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by Sarah Zupko

23 Aug 2017

French soul singer  Million Miles emerges with a stunning new song announcing the arrival of a new talent.

Million Miles is the nom de plume of one Sophie Baudry who was raised in Paris, lives in London, and trained at the superlative Berklee College of Music. Baudry possesses a warm and enveloping voice ideally suited for soul music, with her main influences being Ray Charles and Bill Withers. Million Miles is set to release her debut EP Berry Hill on 3 November with the title referring to the area in Nashville where she recorded and wrote the four songs that will introduce her to the world.

by PopMatters Staff

23 Aug 2017

There's a certain  comfort in knowing that some things will stay the same over the decades.

Adriane Pontecorvo: There’s a certain comfort in knowing that some things will stay the same over the decades: the sun still rises in the morning and sets in the evening, water is still wet, and the Shins still sound like they did in 2007. To the group’s credit, “Half a Million” feels a little more filled out than tracks off of Wincing the Night Away did, and that’s certainly progress, but the indie whine belongs in the past, and it would be nice to hear something a little different from a group that was one of the most promising of the early oughts. This isn’t a bad song, but it’s mid-level mainstream radio at best. [6/10]

by Sarah Zupko

23 Aug 2017

Singer-songwriter Andrew Belle  offers up his most personal set of tunes yet on his new album Dive Deep.

Photo: Laura Dart (The Press House)

Singer-songwriter Andrew Belle found critical acclaim with his 2013 sophomore album Black Bear. But just a year after that, Belle lost his voice for two months and had to confront the fear of losing music as the center point of his life. Luckily the vocal loss only lasted two months and Belle was able to persevere in penning his third album Dive Deep, which releases this Friday. Forced to take stock of his life and increasingly focused on domestic issues, Dive Deep shows Belle delving into his emotional depths to produce a set of songs relatable to anyone who has loved in their lives.

by G. Christopher Williams

23 Aug 2017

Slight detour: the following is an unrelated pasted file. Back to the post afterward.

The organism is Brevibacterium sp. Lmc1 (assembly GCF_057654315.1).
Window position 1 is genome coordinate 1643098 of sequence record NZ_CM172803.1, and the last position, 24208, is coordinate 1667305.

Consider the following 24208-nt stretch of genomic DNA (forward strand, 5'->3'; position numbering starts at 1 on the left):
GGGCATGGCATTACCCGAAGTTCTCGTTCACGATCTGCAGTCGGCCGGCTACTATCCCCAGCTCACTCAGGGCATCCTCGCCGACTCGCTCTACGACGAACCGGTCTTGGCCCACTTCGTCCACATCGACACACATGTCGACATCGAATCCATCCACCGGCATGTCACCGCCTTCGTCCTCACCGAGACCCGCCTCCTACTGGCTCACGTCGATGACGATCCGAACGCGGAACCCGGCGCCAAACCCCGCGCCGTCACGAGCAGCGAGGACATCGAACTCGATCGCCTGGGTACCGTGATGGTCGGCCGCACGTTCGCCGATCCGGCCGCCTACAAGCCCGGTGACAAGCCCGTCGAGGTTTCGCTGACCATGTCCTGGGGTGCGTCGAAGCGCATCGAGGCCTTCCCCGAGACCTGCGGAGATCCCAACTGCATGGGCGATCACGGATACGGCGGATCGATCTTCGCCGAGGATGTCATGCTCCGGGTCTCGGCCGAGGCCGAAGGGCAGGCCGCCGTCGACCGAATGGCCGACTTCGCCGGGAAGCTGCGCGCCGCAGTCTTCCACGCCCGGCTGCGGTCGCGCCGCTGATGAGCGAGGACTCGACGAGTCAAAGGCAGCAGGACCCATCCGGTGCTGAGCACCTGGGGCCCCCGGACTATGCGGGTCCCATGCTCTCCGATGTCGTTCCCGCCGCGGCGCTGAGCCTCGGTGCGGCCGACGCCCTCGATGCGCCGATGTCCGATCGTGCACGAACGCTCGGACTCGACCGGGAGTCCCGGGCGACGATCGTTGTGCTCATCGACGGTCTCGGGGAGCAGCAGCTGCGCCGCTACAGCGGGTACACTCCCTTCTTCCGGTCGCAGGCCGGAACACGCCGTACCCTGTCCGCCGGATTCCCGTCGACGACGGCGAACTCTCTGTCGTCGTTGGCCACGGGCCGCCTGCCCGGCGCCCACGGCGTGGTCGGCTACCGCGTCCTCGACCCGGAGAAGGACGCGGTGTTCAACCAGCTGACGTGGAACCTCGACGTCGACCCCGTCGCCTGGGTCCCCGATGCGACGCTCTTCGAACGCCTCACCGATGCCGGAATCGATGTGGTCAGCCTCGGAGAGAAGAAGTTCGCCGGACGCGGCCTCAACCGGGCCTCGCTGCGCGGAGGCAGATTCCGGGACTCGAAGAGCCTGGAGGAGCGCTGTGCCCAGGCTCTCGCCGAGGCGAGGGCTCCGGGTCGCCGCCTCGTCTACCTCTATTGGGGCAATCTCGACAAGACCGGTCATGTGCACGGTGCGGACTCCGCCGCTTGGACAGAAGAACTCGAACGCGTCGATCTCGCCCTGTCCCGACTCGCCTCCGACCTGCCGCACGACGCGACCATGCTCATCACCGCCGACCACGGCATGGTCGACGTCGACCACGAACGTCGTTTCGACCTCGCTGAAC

An ability to  manipulate a collective is a hint at what a little boy's power as an individual might be.

(Playdead)

It has been a year since the release of Inside, Playdead’s follow up to the cult classic Limbo. When I reviewed Inside last June, I talked about its themes but avoided spoiling the game’s ending, so it feels like it has been enough time now to consider that ending and how the game concludes with the embrace of a monstrous embodied form of collectivism.

The little boy that serves as the protagonist of Inside certainly stands out in the washed-out world of Inside. His bright red shirt marks him as unique in a world of muddy gray and starker black and white. This signals his individualism, his heroism, in the game.

by Michael Barrett

22 Aug 2017

With his novel , Hopscotch, Brian Garfield challenged himself to write a suspenseful spy tale in which nobody gets killed.

After their popular romantic comedy House Calls (1978), Walther Matthau and Glenda Jackson reteamed for 1980’s Hopscotch, thus proving it was possible to make a film of Julio Cortazar’s milestone of mischievous modernism.

Just kidding. The film was actually based on a serious novel by Brian Garfield, best known as the author of Death Wish. The author strongly objected to the violent vigilante drama made from that novel, as he felt the film sent the opposite message of what he’d written, and he insisted on being involved in adapting his Edgar-winning Best Novel Hopscotch for the screen. He wrote the first screenplay with Bryan Forbes for the latter to direct with star Warren Beatty, and as projects will, that plan dissolved and reconfigured until he was revising it considerably for director Ronald Neame and star Walter Matthau.

//Mixed media
//Blogs

'Inside' and the Monstrosity of Collectivism

// Moving Pixels

"An ability to manipulate a collective is a hint at what a little boy's power as an individual might be.

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